At one point or another, just about every student has heard the widely-debated claim that “Mozart makes you smarter.”
The original evidence for the “Mozart effect” came from a 1994 study conducted by researchers at the Center for the Neurobiology of Learning and Memory at the University of California, Irvine.
The study found that listening to one of Wolfgang Amadeus Mozart’s sonatas prior to taking a spatial-temporal reasoning IQ test temporarily improved college students’ scores.
Spatial-temporal reasoning is the cognitive ability to create, maintain, and manipulate images in your mind when you do not have a physical model to work with. This type of reasoning involves being able to visualize conceptually how different parts of a picture, puzzle, or pattern can fit together.
For instance, solving complex mathematical equations is an example of spatial-temporal reasoning; you are not actively adding and subtracting physical units, but rather you are dealing with the numbers in an abstract and purely theoretical way.
Spatial-temporal reasoning is also valuable when writing a paper, playing chess, creating a work of art, solving a jigsaw puzzle, and doing mostly anything else that involves bringing a preconceived idea or goal into fruition.
Of course, other research studies have found conflicting results on whether or not Mozart (and/or other classical music) actually makes its listeners smarter.
So maybe Mozart will improve our test scores, maybe not; either way, we are college students, and it couldn’t hurt to try.
Here are a few Mozart music suggestions for your upcoming midterms:
Mozart’s Sonata for Two Pianos in D Major, K. 488
This is the very piece that was used in the music and spatial-temporal task performance study. It produced results for those college students; maybe it can help us too! Regardless of whether or not it helps you study, though, this piece is absolutely worth a listen. It is written in the authentic Mozart style of brightness and clarity, but it is unique in the fact that Mozart did not typically write many compositions for two pianos. Keep an ear open for some of the interlocking melodies between the two pianos in this piece.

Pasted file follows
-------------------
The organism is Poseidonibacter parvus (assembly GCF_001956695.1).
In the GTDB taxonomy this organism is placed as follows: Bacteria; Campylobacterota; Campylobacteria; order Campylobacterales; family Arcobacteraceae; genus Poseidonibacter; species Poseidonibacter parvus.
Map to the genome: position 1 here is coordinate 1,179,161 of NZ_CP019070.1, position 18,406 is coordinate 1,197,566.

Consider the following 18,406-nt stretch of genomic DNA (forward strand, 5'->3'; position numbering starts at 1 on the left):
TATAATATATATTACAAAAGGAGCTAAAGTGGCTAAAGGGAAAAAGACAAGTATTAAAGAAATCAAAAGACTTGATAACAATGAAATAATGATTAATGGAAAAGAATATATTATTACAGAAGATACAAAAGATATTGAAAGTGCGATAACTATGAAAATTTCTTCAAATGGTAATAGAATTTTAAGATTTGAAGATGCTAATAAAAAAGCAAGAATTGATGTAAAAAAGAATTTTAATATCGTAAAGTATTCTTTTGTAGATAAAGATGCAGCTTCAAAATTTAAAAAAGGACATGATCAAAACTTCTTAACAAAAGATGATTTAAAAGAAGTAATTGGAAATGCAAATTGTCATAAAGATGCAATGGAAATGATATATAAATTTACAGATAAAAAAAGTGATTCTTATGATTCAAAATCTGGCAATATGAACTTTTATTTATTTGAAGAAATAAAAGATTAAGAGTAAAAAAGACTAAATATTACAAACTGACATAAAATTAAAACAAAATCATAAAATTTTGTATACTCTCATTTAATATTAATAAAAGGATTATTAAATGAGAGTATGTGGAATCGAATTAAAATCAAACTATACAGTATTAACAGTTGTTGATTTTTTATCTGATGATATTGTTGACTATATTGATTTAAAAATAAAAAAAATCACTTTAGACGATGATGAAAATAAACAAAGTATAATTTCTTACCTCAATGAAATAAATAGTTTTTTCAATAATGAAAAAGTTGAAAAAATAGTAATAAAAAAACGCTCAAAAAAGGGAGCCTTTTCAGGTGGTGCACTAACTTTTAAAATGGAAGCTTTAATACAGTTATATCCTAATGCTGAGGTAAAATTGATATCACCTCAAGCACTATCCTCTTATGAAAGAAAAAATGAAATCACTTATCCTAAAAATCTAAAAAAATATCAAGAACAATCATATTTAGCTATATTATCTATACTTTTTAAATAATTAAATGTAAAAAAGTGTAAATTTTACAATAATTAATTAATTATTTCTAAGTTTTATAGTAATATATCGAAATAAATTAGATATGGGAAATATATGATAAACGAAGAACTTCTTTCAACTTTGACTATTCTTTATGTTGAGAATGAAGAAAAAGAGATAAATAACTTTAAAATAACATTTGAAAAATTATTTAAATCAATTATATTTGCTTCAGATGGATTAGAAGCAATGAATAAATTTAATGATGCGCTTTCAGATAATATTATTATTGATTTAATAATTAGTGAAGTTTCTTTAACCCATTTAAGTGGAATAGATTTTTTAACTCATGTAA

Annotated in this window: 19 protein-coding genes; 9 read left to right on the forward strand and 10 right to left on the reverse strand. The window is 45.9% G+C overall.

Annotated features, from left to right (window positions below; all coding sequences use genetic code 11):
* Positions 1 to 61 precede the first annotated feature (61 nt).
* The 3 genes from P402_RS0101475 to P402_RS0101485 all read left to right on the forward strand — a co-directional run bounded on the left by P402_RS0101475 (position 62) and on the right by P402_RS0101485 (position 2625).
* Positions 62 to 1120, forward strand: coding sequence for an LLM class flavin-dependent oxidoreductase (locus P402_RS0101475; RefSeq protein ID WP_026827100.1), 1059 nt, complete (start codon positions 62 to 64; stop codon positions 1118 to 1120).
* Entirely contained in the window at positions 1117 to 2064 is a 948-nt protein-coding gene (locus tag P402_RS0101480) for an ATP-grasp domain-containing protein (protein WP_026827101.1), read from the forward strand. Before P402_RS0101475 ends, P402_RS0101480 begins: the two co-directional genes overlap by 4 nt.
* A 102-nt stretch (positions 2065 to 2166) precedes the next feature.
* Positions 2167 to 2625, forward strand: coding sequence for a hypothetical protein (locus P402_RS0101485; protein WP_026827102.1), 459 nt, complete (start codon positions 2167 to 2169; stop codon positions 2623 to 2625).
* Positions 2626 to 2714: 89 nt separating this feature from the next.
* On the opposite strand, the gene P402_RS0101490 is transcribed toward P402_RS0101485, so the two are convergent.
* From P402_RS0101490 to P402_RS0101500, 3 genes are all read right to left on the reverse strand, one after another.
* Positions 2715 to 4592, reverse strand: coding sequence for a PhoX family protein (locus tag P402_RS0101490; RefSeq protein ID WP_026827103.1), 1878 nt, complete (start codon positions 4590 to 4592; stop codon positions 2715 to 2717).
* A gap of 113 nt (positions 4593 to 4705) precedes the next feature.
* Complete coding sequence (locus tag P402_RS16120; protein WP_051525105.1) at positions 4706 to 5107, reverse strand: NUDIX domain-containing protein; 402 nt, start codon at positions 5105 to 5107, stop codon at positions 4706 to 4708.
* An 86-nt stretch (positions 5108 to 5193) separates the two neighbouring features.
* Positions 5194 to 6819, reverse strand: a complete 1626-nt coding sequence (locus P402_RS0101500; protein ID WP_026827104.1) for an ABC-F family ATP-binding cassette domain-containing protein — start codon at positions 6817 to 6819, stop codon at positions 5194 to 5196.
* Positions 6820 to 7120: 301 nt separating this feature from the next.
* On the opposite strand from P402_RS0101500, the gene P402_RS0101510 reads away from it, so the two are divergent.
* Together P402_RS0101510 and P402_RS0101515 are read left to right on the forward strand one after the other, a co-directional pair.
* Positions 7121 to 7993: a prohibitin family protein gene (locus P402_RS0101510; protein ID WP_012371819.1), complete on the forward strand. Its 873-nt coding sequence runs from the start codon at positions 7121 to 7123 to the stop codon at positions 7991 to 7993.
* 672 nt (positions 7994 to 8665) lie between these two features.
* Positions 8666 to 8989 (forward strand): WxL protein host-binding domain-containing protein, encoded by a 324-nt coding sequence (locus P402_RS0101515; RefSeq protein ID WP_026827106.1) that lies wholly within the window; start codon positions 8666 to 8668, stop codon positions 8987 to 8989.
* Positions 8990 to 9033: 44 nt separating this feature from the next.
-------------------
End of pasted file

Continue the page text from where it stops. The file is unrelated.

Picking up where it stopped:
Mozart’s Piano Concerto No. 21 in C major, K. 467
This piano concerto is widely recognized for its very expressive, lyrical melodies. You will probably recognize the second movement; it begins with a very soft, sweet combination of muted string instruments. Eventually the solo pianist joins in, repeating similarly gentle, dreamlike melodies. I fondly recall listening to this specific piece numerous times as a child while I was doing my homework. Though my parents are not exactly music gurus, they loved having classical music playing in the CD player of our family room each night.
Mozart’s Violin Concerto No. 5 in A Major K. 219
This piece is so majestic and charming! It is a very famous violin concerto, and for a good reason. It is actually nicknamed “The Turkish Concerto” because halfway through the third movement, the tempo abruptly changes as the instrumentalists play an upbeat section of Turkish-sounding music. Listen for the cellists and bassists tapping the wood of their bows against the strings. This playing style is called “col legno” or “col legno battuto,” which is Italian for “hit with the wood.” Fun fact: Mozart composed this beautiful piece when he was just 19 years old (the age of a young college student today). What
was that midterm you were worrying about again?
Good luck on all of your exams and projects in the upcoming weeks. May the music be with you!